Melphalan treatment of hiPSC-CMs results in Ca2+ handling defect and alters expression of genes encoding calcium channels and sarcomeric proteins. a Representative traces showing intracellular Ca2+ transients in hiPSC-CMs treated with melphalan for 3 days. i, normal Ca2+ transients; ii–vi, abnormal Ca2+ transients. b Stacked bar charts showing percentage of CMs exhibiting normal (blue) or abnormal Ca2+ transients (red) under each condition. Sample sizes (n) were denoted at the top of each bar. c Quantification of peak amplitude, transient duration, maximum upstroke speed, and maximum decay speed of Ca2+ transients under each condition. Relative values were calculated based on the average values of the melphalan-treated group vs. untreated group (n = 22). d qRT-PCR panel showing relative gene expression levels of Ca2+ transporting-related genes including RYR2 and CACNA1C, and CM structure-related genes including TNNI1, TNNT2, MYH6/7, and MYL2/7 in hiPSC-CMs treated with melphalan for 3 days (n = 3). Relative expression values were calculated based on the average values of the melphalan-treated group vs. untreated group. Comparisons were conducted between each treatment group and no melphalan group via two-sided chi-square test for b or one-way ANOVA test for c and d. *P value < 0.05; **P value < 0.01; ***P value < 0.001; ****P value < 0.0001

We next quantified the expression of genes encoding the components of calcium channels and sarcomere which are crucial to CM function by qRT-PCR in hiPSC-CMs under the above conditions (Fig. 2d). The expression of calcium channel proteins encoding genes RYR2 and CACNA1C was reduced in cells treated with 20 μM melphalan compared with no melphalan treatment. The expression of TNNI1 and MYH7 was also lower in 10 and 20 μM melphalan-treated cells. The expression of light chain of myosin encoding genes MYL2 decreased by 52% in 20 μM melphalan-treated cells but that of MYL7 increased by 63%.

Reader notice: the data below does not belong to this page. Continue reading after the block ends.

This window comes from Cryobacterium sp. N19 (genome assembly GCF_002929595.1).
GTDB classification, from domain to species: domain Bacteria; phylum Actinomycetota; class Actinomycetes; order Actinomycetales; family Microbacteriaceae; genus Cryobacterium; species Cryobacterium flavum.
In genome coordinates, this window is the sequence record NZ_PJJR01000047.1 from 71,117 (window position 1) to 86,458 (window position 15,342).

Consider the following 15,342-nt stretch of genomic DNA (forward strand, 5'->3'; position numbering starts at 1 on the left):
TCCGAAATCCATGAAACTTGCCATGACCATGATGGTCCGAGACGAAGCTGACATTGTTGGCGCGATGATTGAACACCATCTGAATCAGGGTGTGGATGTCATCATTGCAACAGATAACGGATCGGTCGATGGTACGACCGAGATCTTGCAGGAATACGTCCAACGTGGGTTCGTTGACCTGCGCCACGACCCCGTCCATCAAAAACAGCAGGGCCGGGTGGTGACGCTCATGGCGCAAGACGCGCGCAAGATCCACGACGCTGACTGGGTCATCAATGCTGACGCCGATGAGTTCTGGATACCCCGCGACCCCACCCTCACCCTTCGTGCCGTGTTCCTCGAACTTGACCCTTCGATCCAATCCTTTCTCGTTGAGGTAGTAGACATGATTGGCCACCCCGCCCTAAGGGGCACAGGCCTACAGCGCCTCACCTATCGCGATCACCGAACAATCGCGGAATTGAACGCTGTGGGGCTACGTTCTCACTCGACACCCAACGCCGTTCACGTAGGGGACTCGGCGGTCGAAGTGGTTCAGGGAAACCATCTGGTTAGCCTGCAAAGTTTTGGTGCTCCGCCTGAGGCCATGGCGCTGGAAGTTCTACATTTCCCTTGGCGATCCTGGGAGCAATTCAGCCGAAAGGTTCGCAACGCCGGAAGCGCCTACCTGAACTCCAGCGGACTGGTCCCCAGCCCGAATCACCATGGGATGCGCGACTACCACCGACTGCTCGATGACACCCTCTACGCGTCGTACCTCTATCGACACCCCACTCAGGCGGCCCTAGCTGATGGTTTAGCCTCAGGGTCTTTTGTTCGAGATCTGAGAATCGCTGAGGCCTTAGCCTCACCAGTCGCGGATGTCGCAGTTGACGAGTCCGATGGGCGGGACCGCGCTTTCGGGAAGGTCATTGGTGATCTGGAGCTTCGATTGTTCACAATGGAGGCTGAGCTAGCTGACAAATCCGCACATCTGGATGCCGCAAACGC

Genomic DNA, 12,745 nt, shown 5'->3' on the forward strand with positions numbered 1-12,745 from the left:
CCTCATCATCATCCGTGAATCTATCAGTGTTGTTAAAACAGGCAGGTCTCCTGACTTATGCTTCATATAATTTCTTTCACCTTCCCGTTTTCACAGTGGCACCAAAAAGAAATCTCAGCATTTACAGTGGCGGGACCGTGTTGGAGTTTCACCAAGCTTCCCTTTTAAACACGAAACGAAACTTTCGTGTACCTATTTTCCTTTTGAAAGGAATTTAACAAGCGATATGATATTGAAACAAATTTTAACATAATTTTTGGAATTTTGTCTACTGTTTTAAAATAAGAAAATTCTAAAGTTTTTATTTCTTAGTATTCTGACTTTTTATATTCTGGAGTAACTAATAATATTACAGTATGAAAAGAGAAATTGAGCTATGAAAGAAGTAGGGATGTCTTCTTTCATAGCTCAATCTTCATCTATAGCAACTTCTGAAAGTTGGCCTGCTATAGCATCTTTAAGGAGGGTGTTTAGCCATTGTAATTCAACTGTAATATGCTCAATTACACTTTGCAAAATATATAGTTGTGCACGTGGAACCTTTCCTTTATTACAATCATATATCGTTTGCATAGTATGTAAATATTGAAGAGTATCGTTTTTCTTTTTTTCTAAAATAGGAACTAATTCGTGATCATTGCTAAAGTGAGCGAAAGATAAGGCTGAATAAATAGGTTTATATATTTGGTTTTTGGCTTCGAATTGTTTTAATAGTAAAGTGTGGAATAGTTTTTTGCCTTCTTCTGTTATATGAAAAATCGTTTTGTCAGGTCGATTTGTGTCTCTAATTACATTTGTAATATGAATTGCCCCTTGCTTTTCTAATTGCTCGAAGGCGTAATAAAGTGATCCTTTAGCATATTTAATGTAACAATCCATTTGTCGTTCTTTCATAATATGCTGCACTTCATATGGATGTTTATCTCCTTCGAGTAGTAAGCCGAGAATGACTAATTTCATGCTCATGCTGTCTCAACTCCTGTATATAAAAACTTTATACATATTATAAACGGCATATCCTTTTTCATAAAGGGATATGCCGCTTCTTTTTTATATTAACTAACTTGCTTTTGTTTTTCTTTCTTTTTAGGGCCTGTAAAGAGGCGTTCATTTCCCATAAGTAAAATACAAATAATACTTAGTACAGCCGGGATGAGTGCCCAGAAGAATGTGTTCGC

Melphalan treatment alters protein expression levels of hiPSC-CMs identified by proteomic analysis

To further evaluate the molecular alteration induced by melphalan and to investigate potential mechanisms of melphalan-induced cardiotoxicity, we treated hiPSC-CMs with or without 20 μM melphalan for 3 days and performed proteomic analysis to compare protein expression changes. Sixty-eight proteins were significantly upregulated and 185 downregulated in melphalan-treated hiPSC-CMs (Fig. 3a). GO analysis showed that melphalan treatment upregulated proteins associated with response to wounding, stress, and stimulus (Fig. 3c). The upregulation of proteins involved in apoptotic process and cell death was consistent with the aforementioned results based on cell viability and apoptosis detection at cellular level. More intriguingly, ROS seemed to play an important role due to several significantly enriched GO terms from the upregulated proteins, such as ROS metabolic process, response to oxidative stress, and response to oxygen-containing compound. In addition, the downregulated proteins were also related to cell adhesion, cardiovascular system development, actin filament-based process, and heart contraction (Fig. 3c).